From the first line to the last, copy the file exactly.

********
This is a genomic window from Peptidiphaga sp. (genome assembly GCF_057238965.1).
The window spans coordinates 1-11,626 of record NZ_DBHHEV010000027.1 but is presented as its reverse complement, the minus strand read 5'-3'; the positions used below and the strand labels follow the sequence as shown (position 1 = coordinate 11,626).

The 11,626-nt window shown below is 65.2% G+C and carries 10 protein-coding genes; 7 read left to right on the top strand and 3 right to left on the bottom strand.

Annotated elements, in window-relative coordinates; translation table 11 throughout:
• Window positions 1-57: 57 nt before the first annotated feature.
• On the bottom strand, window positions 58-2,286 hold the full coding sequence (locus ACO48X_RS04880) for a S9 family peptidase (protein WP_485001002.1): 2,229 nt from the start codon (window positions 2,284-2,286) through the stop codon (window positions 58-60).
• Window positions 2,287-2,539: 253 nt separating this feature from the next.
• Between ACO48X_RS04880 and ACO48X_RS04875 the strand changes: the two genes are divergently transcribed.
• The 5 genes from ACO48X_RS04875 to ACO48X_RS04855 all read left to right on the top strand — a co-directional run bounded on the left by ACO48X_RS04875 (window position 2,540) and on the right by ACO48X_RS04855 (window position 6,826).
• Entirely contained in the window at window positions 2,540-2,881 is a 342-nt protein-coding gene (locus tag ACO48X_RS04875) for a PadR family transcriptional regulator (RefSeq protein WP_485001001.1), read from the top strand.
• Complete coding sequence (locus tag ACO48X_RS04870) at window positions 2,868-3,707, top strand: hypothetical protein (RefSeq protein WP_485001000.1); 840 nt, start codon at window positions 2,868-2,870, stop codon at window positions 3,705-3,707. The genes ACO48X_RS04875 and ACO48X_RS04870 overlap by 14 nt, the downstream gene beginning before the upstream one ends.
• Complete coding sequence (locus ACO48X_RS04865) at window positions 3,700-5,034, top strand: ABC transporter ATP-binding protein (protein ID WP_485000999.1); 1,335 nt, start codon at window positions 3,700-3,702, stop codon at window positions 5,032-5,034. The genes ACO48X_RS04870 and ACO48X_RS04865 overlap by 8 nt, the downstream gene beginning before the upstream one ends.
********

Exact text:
This is a genomic window from Peptidiphaga sp. (genome assembly GCF_057238965.1).
The window spans coordinates 1-11,626 of record NZ_DBHHEV010000027.1 but is presented as its reverse complement, the minus strand read 5'-3'; the positions used below and the strand labels follow the sequence as shown (position 1 = coordinate 11,626).

The 11,626-nt window shown below is 65.2% G+C and carries 10 protein-coding genes; 7 read left to right on the top strand and 3 right to left on the bottom strand.

Annotated elements, in window-relative coordinates; translation table 11 throughout:
• Window positions 1-57: 57 nt before the first annotated feature.
• On the bottom strand, window positions 58-2,286 hold the full coding sequence (locus ACO48X_RS04880) for a S9 family peptidase (protein WP_485001002.1): 2,229 nt from the start codon (window positions 2,284-2,286) through the stop codon (window positions 58-60).
• Window positions 2,287-2,539: 253 nt separating this feature from the next.
• Between ACO48X_RS04880 and ACO48X_RS04875 the strand changes: the two genes are divergently transcribed.
• The 5 genes from ACO48X_RS04875 to ACO48X_RS04855 all read left to right on the top strand — a co-directional run bounded on the left by ACO48X_RS04875 (window position 2,540) and on the right by ACO48X_RS04855 (window position 6,826).
• Entirely contained in the window at window positions 2,540-2,881 is a 342-nt protein-coding gene (locus tag ACO48X_RS04875) for a PadR family transcriptional regulator (RefSeq protein WP_485001001.1), read from the top strand.
• Complete coding sequence (locus tag ACO48X_RS04870) at window positions 2,868-3,707, top strand: hypothetical protein (RefSeq protein WP_485001000.1); 840 nt, start codon at window positions 2,868-2,870, stop codon at window positions 3,705-3,707. The genes ACO48X_RS04875 and ACO48X_RS04870 overlap by 14 nt, the downstream gene beginning before the upstream one ends.
• Complete coding sequence (locus ACO48X_RS04865) at window positions 3,700-5,034, top strand: ABC transporter ATP-binding protein (protein ID WP_485000999.1); 1,335 nt, start codon at window positions 3,700-3,702, stop codon at window positions 5,032-5,034. The genes ACO48X_RS04870 and ACO48X_RS04865 overlap by 8 nt, the downstream gene beginning before the upstream one ends.